According to the United Nations and Amnesty International, roughly 15 percent of Central American migrants who seek asylum in the United States are children traveling without a parent or legal guardian.
The U.S. government classifies these children as Unaccompanied Alien Children (UAC), who are to receive special protections pursuant to the Trafficking Victims Protection Reauthorization Act (TVPRA) and other legislation. In 2021, American shelters received a record 122,000 UACs, and unaccompanied children continue to stream toward our borders.
At first glance, extending a warm welcome to children who are allegedly fleeing persecution would seem to be a noble goal. However, given our combined 60 years’ experience in immigration enforcement, we can tell you that rosy images of the United States offering refuge to suffering kids are the stuff of Hollywood fantasy, not border zone reality.
The TVPRA, rather than protecting kids, has actually become a conduit for trafficking children. Alien smugglers know that, with the exception of Mexican nationals, Customs and Border Protection processes all UACs within 48 hours, whenever possible. They are then turned over to the Department of Health and Human Services (HHS), which places the children in the custody of a family member who is already in the U.S., a non-family temporary guardian or in an HHS facility.
The net result is a government-operated fast-lane into the interior of the United States. Their immigration hearings can last several years. Even though the vast majority will never get relief from U.S courts and get ordered removed, only 3 percent will actually leave as ordered according to the Homeland Security Lifecycle Report.
The problems only get worse from there. Smugglers and other immigration law breakers know full well that the children can easily escape from HHS facilities and foster homes and remain in the U.S. with little fear of being discovered. In fact, it is so easy for these kids to disappear that the U.S. government has lost approximately 20,000 of them.
Where do these kids end up? The UK’s Independent noted in 2021 that HHS has a very poor record of properly vetting temporary guardians, and an alarming number of UACs have been forced into involuntary servitude. According to a Congressional report, in 2014 HHS placed alien minors with “sponsors” who were actually human traffickers.
The traffickers forced those children to work as slave labor on egg farms in Ohio. Such complete malfeasance upon the part of HHS necessarily raises the question, how many kids have been released to sex traffickers who forced them into prostitution?
There is also significant evidence that many of the UACs are – far from being innocent victims – actually hardened members of criminal gangs. In November 2017, U.S. Immigration and Customs Enforcement (ICE) conducted Operation Raging Bull, which resulted in the arrest of 214 MS-13 gang members. One-third of those arrested entered the United States as unaccompanied minors. Soon after, another operation conducted by ICE was Operation Matador that resulted in the arrest of nearly 500 gang members. Approximately 40 percent of those gang members entered the U.S. as a UAC or part of a family unit youth.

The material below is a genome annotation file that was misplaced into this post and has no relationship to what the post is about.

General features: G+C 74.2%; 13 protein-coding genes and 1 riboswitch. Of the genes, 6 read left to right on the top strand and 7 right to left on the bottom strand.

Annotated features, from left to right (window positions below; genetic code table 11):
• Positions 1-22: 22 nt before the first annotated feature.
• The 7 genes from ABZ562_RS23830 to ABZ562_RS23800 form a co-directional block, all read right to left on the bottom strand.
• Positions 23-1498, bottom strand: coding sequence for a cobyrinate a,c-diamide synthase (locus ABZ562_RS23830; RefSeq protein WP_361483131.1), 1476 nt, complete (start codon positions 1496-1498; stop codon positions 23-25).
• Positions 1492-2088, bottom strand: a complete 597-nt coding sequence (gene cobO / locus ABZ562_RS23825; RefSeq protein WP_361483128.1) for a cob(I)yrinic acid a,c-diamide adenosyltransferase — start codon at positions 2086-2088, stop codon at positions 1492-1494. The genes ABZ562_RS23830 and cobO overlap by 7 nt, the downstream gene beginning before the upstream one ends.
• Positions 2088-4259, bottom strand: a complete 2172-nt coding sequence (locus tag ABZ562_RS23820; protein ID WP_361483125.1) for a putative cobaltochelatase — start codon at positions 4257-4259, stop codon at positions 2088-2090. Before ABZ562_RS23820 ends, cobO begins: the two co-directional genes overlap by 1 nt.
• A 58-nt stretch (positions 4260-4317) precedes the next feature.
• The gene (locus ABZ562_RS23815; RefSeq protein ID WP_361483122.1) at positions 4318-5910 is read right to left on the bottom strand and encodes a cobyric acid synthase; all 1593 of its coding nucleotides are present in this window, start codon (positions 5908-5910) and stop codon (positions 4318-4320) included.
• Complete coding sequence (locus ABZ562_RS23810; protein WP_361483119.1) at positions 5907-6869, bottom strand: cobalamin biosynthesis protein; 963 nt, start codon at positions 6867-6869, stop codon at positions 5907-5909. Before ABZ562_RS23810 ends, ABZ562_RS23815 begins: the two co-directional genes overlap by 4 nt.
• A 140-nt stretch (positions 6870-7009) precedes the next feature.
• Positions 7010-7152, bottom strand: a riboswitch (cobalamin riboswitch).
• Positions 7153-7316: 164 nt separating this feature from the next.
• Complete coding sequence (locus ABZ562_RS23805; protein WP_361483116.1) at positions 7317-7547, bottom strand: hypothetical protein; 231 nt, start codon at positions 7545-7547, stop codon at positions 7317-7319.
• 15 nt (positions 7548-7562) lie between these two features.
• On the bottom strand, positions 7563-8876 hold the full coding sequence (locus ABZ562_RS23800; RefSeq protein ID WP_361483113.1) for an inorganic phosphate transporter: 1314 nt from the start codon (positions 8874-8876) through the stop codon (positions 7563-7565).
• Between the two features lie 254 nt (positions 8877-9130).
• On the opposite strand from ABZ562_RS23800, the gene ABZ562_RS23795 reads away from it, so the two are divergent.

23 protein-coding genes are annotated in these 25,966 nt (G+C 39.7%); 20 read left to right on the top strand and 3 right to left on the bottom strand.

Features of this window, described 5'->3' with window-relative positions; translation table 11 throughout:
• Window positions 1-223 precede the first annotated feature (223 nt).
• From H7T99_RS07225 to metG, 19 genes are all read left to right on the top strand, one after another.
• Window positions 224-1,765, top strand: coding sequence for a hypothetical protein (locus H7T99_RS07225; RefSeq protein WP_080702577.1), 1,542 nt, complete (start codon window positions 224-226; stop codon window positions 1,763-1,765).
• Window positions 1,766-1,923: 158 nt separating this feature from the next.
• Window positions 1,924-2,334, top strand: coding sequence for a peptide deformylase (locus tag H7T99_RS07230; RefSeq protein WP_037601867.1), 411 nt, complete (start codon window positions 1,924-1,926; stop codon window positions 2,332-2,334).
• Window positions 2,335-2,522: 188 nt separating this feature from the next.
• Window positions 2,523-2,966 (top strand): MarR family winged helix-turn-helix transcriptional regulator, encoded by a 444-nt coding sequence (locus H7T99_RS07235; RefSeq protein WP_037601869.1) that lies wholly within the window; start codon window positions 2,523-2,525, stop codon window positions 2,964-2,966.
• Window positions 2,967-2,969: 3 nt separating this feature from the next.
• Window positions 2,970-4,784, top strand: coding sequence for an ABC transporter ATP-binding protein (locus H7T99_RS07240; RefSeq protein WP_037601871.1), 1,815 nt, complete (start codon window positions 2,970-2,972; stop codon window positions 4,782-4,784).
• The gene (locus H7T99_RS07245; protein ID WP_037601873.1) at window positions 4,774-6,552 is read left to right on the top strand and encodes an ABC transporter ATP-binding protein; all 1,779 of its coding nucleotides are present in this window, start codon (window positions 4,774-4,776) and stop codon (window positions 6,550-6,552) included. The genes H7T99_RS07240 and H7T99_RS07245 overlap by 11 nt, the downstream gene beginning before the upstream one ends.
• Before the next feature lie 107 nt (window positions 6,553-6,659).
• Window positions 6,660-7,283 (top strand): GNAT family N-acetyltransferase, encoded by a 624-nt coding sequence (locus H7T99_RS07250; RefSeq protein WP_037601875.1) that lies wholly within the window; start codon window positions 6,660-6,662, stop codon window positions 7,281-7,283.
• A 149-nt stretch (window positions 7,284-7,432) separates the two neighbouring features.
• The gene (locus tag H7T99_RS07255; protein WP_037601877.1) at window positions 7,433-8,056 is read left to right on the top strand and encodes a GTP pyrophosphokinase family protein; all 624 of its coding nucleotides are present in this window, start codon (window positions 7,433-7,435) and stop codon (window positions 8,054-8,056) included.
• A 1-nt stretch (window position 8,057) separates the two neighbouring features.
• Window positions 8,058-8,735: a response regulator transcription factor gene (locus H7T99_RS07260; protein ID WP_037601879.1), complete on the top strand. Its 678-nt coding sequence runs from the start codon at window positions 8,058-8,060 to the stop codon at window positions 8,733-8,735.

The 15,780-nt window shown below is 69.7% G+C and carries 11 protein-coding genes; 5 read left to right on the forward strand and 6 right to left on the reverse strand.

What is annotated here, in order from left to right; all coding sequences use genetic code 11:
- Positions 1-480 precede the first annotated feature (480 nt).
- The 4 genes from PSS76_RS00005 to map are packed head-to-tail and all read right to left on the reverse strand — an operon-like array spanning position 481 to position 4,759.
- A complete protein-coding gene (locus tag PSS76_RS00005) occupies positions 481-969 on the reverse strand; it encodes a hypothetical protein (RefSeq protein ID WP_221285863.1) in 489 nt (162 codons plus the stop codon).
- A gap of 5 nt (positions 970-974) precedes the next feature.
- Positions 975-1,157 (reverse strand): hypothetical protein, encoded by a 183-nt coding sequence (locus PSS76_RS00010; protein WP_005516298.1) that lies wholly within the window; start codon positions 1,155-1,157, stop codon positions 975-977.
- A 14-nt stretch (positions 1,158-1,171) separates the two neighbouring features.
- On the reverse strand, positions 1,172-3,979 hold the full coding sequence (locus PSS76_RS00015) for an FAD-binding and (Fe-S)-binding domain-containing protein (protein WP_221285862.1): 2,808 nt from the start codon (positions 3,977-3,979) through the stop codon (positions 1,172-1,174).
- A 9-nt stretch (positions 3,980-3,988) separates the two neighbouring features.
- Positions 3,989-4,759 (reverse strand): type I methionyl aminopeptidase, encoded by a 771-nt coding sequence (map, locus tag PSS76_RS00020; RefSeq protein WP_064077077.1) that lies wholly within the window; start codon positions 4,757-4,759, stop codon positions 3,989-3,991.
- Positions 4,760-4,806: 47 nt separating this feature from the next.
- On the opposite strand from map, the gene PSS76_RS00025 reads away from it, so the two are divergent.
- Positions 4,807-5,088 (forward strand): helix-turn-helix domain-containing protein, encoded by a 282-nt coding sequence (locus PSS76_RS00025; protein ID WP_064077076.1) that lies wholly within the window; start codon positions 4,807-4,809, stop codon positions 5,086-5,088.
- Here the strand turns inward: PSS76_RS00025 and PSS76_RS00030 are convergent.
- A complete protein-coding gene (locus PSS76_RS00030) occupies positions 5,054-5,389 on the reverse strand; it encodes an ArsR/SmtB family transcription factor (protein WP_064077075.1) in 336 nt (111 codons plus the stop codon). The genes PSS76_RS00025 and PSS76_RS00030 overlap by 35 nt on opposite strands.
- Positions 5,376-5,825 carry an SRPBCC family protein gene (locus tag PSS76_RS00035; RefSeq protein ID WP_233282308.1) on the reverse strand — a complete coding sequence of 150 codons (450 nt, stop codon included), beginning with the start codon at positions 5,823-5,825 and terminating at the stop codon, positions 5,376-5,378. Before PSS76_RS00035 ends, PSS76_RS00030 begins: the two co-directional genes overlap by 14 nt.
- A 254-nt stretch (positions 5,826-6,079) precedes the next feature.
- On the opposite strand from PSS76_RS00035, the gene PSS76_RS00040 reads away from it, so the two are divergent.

However, we have seen internal DHS documents indicating that the percentage of UACs with gang affiliations may be significantly higher. In fact, the UAC program makes it so easy for criminals to enter the U.S. that over 600 individuals apprehended by CBP were later determined to be adults posing as children.
And here’s the real kicker: this kid-migration pipeline – which does far more to endanger vulnerable children than it does to protect them – is costing American taxpayers hundreds of millions of dollars.
As of April 2021, the Biden administration was spending $60 million a week to shelter UACs. That’s a massive expenditure, especially when HHS doesn’t seem to have any reasonable idea of what children are in its custody, where they are being housed, or who is caring for them. But instead of auditing the program, Team Biden just awarded its progressive cronies at the Vera Institute a $171.1 million contract to help UACs avoid removal from the United States.
Based on all of the above, it seems safe to say that the federal government isn’t ensuring the safe and orderly migration of desperate children in need of protection. Rather, it is aiding and abetting transnational criminal organizations by running the world’s most sophisticated and expensive child trafficking ring. Every American who cares about children – whether those kids are born in the United States or not – should be demanding their elected representatives to stop this madness as quickly as possible.
This is easy to fix. Congress needs to change the TVPRA and make clear that children from non-contiguous countries are treated the same as children from Mexico. If it is ascertained that the UAC is not a victim of trafficking, that UAC should be immediately removed back to their country, the same as UACs from Mexico.
Tom Homan is a senior fellow at the Immigration Reform Law Institute and the former acting director of Immigration and Customs Enforcement.
Matt O’Brien is the Director of Investigations at the Immigration Reform Law Institute, and previously served as an Immigration Judge.